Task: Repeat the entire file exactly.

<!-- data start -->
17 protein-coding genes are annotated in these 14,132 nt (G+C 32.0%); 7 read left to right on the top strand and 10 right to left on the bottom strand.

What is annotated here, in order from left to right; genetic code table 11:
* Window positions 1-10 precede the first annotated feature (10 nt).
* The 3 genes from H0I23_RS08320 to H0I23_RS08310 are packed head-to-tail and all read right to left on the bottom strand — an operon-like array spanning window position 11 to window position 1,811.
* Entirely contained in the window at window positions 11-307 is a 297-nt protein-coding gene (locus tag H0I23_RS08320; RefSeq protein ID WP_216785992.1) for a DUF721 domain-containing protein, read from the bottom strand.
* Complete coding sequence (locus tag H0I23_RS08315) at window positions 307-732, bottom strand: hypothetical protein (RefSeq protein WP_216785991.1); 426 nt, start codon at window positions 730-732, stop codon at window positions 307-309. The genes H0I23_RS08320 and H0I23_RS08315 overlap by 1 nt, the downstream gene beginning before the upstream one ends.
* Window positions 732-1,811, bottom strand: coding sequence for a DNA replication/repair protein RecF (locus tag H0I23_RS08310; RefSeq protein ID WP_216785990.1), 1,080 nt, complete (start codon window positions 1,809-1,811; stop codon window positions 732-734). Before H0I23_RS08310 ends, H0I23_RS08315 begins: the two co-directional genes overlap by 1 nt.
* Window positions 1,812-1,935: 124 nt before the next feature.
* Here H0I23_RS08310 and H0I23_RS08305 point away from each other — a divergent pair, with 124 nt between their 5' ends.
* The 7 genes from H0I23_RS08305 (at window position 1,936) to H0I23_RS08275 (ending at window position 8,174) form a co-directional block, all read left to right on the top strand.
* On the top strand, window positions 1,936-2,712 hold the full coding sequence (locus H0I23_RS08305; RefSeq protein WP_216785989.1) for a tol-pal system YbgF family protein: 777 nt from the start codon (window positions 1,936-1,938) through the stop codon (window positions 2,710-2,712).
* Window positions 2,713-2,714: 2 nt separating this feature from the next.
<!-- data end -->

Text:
17 protein-coding genes are annotated in these 14,132 nt (G+C 32.0%); 7 read left to right on the top strand and 10 right to left on the bottom strand.

What is annotated here, in order from left to right; genetic code table 11:
* Window positions 1-10 precede the first annotated feature (10 nt).
* The 3 genes from H0I23_RS08320 to H0I23_RS08310 are packed head-to-tail and all read right to left on the bottom strand — an operon-like array spanning window position 11 to window position 1,811.
* Entirely contained in the window at window positions 11-307 is a 297-nt protein-coding gene (locus tag H0I23_RS08320; RefSeq protein ID WP_216785992.1) for a DUF721 domain-containing protein, read from the bottom strand.
* Complete coding sequence (locus tag H0I23_RS08315) at window positions 307-732, bottom strand: hypothetical protein (RefSeq protein WP_216785991.1); 426 nt, start codon at window positions 730-732, stop codon at window positions 307-309. The genes H0I23_RS08320 and H0I23_RS08315 overlap by 1 nt, the downstream gene beginning before the upstream one ends.
* Window positions 732-1,811, bottom strand: coding sequence for a DNA replication/repair protein RecF (locus tag H0I23_RS08310; RefSeq protein ID WP_216785990.1), 1,080 nt, complete (start codon window positions 1,809-1,811; stop codon window positions 732-734). Before H0I23_RS08310 ends, H0I23_RS08315 begins: the two co-directional genes overlap by 1 nt.
* Window positions 1,812-1,935: 124 nt before the next feature.
* Here H0I23_RS08310 and H0I23_RS08305 point away from each other — a divergent pair, with 124 nt between their 5' ends.
* The 7 genes from H0I23_RS08305 (at window position 1,936) to H0I23_RS08275 (ending at window position 8,174) form a co-directional block, all read left to right on the top strand.
* On the top strand, window positions 1,936-2,712 hold the full coding sequence (locus H0I23_RS08305; RefSeq protein WP_216785989.1) for a tol-pal system YbgF family protein: 777 nt from the start codon (window positions 1,936-1,938) through the stop codon (window positions 2,710-2,712).
* Window positions 2,713-2,714: 2 nt separating this feature from the next.